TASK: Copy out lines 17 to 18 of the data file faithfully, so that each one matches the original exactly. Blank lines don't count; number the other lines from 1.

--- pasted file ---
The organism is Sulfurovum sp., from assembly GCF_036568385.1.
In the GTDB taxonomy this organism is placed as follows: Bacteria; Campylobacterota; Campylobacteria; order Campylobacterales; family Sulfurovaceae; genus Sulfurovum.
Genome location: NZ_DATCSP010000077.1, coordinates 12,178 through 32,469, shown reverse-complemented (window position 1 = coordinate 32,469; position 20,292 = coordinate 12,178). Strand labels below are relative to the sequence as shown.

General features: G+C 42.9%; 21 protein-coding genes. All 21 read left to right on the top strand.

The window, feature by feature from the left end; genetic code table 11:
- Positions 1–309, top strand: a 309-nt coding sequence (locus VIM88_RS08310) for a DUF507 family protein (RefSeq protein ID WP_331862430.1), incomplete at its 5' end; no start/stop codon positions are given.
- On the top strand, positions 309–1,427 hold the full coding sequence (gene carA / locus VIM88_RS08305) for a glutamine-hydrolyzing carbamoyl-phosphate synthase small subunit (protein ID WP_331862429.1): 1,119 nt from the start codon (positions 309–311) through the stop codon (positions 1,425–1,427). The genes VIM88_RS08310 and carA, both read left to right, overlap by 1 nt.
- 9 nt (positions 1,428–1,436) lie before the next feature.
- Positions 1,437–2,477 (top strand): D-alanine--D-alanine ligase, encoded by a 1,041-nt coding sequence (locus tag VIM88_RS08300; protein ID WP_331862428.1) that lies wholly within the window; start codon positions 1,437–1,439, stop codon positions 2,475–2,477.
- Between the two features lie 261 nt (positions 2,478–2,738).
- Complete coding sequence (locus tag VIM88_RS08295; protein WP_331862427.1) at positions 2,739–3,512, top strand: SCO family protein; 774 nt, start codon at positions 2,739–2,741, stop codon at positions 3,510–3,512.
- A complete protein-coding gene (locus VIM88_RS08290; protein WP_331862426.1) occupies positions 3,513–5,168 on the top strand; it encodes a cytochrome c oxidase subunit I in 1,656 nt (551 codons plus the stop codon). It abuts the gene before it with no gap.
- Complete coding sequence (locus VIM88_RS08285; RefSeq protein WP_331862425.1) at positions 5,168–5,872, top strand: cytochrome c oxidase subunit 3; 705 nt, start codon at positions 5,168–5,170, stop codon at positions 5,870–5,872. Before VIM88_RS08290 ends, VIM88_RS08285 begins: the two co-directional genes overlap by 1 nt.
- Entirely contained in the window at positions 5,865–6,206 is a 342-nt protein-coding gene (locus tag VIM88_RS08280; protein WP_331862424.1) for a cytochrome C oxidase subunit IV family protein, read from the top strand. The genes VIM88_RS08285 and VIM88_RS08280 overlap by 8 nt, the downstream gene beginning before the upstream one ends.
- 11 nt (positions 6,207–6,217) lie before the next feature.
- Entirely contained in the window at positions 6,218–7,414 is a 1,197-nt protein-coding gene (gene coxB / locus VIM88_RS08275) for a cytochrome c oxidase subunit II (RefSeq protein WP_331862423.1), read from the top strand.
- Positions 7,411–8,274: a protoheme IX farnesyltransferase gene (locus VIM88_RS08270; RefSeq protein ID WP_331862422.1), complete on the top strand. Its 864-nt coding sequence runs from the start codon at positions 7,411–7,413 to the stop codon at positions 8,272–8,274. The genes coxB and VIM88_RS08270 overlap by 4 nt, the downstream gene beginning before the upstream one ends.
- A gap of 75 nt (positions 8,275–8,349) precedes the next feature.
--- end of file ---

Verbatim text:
- Positions 7,411–8,274: a protoheme IX farnesyltransferase gene (locus VIM88_RS08270; RefSeq protein ID WP_331862422.1), complete on the top strand. Its 864-nt coding sequence runs from the start codon at positions 7,411–7,413 to the stop codon at positions 8,272–8,274. The genes coxB and VIM88_RS08270 overlap by 4 nt, the downstream gene beginning before the upstream one ends.
- A gap of 75 nt (positions 8,275–8,349) precedes the next feature.